tax was dropped when Congress gave the FBI $42 million in tax dollars in
cash.) States that agree to cooperate with the FBI, as Arizona has done,
will avoid the tax on its licensed dealers.
131 - The Brady Law Part 2--National Instant Check
The Brady Law requires the U.S. Attorney General (AG) to establish a
National Instant Criminal Background Check system (NICS) before Nov. 30,
1998. Once this is in effect (30 days after the AG notifies all FFLs that
the system is running and how to use it), the previous process is eliminated.
In order to transfer any firearm, not just handguns, when the NICS system
is in place, a dealer must verify your identity from a government-issued
photo-ID card, contact the system (based in Clarksburg, W. Va., run by
the FBI), identify you and either: 1-get a unique transfer number back
from the system, or, 2-wait three days during which state offices are open
and during which the system provides no notice that the transfer would
violate relevant laws.
Arizona has been designated a "Point of Contact" state by
the FBI. This means that dealers here will contact the DPS Firearms Clearance
Center (formerly the Handgun Clearance Center) for all gun sales, as they
have been doing for five years for handgun sales. The DPS instant check
will then automatically include a check of the NICS system, and the process
will be transparent to Arizona buyers. In other states, dealers will have
to contact the FBI directly.
The NICS system is required to issue the transfer number if the transfer
would violate no relevant laws, and it must destroy all records of approved
inquiries except for the identifying number and the date it was issued.
The FBI, however, has indicated they intend to record the name and address
of everyone who buys a gun once the system is running, and Congress has
apparently failed to stop them. If the transfer is legal, the dealer includes
the transfer number on a redesigned version of the 4473 form. The NICS
system is bypassed under certain conditions, including for a buyer with
a valid CCW permit, though there is some question as to what qualifies
as a valid permit.
A licensed dealer who violates these requirements is subject to a civil
fine of up to $5,000 and suspension or revocation of their license, but
only if the system would have shown that the customer would have been ineligible
to buy a gun. The only Brady NICS punishment is directed to the dealer,
not the customer (other laws penalize a purchase or attempted purchase
by a prohibited possessor).
If you are denied a firearm under NICS, federal law says you may request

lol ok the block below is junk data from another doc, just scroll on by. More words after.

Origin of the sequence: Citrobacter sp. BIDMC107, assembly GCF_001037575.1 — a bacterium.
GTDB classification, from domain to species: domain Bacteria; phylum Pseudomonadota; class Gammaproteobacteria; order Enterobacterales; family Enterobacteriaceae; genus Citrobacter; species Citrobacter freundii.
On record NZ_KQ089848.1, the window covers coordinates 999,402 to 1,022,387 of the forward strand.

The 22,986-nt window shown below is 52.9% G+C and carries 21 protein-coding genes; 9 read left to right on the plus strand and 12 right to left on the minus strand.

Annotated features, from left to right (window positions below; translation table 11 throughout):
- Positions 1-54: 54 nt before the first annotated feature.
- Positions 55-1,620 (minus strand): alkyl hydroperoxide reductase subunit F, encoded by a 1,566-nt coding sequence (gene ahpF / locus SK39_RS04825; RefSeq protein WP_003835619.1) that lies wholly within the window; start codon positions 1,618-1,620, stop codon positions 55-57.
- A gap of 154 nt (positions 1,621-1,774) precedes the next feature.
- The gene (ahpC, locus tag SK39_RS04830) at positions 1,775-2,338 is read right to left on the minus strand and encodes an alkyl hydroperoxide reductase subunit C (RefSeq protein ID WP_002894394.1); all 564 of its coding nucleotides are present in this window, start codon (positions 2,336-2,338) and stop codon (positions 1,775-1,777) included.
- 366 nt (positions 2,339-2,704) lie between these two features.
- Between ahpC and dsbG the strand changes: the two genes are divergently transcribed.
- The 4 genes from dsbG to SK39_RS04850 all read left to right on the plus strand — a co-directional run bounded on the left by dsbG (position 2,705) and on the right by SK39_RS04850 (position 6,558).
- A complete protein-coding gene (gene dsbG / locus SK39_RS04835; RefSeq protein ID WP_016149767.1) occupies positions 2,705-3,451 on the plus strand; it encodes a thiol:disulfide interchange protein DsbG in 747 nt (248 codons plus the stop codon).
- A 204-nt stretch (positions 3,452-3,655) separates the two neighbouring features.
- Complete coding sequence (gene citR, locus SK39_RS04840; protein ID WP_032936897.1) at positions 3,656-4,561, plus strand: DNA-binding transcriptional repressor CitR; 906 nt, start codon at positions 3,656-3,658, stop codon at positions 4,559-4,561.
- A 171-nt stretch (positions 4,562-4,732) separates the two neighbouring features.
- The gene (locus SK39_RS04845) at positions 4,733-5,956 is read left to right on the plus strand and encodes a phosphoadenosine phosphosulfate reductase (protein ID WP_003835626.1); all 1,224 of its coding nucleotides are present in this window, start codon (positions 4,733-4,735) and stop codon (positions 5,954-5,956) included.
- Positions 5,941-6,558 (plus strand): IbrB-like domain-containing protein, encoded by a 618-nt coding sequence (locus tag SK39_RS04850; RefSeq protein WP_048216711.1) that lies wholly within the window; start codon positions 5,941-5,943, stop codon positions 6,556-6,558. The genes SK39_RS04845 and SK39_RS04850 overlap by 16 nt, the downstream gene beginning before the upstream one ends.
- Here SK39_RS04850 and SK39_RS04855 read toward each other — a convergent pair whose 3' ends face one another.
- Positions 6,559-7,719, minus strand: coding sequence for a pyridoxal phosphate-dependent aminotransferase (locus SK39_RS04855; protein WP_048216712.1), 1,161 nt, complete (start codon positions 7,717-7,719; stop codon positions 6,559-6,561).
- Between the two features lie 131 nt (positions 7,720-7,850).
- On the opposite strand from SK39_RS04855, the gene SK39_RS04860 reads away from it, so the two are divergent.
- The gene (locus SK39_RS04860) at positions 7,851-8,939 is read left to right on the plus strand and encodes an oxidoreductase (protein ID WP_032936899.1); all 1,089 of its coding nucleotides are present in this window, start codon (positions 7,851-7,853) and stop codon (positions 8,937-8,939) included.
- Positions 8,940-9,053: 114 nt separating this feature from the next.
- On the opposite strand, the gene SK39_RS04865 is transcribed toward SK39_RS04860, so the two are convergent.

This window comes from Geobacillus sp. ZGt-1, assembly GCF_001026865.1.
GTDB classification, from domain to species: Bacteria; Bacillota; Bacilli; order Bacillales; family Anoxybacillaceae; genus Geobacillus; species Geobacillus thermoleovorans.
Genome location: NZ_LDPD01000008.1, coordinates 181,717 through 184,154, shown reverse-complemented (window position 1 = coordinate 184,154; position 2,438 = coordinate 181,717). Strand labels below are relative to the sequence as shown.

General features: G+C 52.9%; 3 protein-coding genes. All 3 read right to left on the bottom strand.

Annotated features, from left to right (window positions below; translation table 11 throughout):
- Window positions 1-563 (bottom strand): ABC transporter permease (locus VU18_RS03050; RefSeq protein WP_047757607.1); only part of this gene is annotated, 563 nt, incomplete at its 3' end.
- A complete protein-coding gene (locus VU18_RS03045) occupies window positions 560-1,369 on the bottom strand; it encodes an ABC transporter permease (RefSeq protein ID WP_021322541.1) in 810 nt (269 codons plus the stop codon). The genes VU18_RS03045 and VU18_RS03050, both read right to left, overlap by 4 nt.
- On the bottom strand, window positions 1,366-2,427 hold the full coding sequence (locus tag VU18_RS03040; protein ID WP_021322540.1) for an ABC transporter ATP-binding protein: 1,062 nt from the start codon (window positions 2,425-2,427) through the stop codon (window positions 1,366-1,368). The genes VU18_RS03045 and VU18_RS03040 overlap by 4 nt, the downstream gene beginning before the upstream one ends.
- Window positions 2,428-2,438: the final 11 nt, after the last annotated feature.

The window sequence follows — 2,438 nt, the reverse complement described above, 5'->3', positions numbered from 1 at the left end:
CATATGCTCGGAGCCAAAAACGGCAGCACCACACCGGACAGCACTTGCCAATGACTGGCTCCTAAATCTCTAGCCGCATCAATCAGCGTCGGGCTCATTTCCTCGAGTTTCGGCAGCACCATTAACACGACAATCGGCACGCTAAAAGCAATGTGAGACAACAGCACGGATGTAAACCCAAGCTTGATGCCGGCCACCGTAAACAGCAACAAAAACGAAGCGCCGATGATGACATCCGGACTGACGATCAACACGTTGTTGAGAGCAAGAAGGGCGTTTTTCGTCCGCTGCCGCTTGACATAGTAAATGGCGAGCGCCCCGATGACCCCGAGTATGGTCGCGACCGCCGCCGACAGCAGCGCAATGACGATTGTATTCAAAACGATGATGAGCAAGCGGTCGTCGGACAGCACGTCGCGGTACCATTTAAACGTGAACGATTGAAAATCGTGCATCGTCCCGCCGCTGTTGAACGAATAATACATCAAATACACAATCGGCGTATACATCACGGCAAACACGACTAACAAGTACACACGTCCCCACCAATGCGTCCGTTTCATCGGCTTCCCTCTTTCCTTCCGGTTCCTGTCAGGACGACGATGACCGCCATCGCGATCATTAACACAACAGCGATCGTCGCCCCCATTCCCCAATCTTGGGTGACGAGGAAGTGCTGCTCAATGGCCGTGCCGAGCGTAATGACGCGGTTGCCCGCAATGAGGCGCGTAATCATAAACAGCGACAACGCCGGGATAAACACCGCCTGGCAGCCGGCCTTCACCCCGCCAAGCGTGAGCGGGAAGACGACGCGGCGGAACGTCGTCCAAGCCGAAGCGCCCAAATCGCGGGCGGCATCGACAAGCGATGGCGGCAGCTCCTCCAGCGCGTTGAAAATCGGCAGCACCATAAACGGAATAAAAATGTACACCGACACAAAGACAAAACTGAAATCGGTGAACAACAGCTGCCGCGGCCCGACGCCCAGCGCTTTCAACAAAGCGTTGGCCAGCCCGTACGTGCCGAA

the reason directly from NICS and it must present you with a written answer
within five business days. You may also request the reason from the U.S.
Attorney General, who must respond "immediately," according to
the law. You may provide information to fix any errors in the system, and
the AG must immediately consider the information, investigate further,
correct any erroneous federal records and notify any federal or state agency
that was the source of the errors. The federal appeals process has not
been issued, which provides it's own wrinkle--your rights denied by bureaucratic
133 - The Brady Alternate States list has grown and is listed.
134 - The 1994 crime bill outlaws purchase or possession of firearms
or ammo by anyone under a domestic violence charge.
138 - In item 6, change "possessed" to "possession,"
to keep the list parallel.
139 - School zones law creates millions of "innocent"
offenses daily, as regular people simply travel through populated areas
while carrying personal firearms. And 6,000 kids carrying guns in schools
in 1997 (including Kip Kinkle) were simply sent home, according to the
Education Dept. (not the Justice Dept.).
181 - The gun law appendix has been updated through the 1998
legislative year. Your legislature usually passes new gun laws at the end
of its regular session, which runs from January until between April and
In the 1998 session, 41-1750 was amended to allow DPS to charge a non-refundable
fingerprinting fee as of July 1, 1999. Clear authority to charge such a
fee, which has been in place for CCW permits since 1994, has been lacking.
Local, state and federal noncriminal justice agencies are exempt from the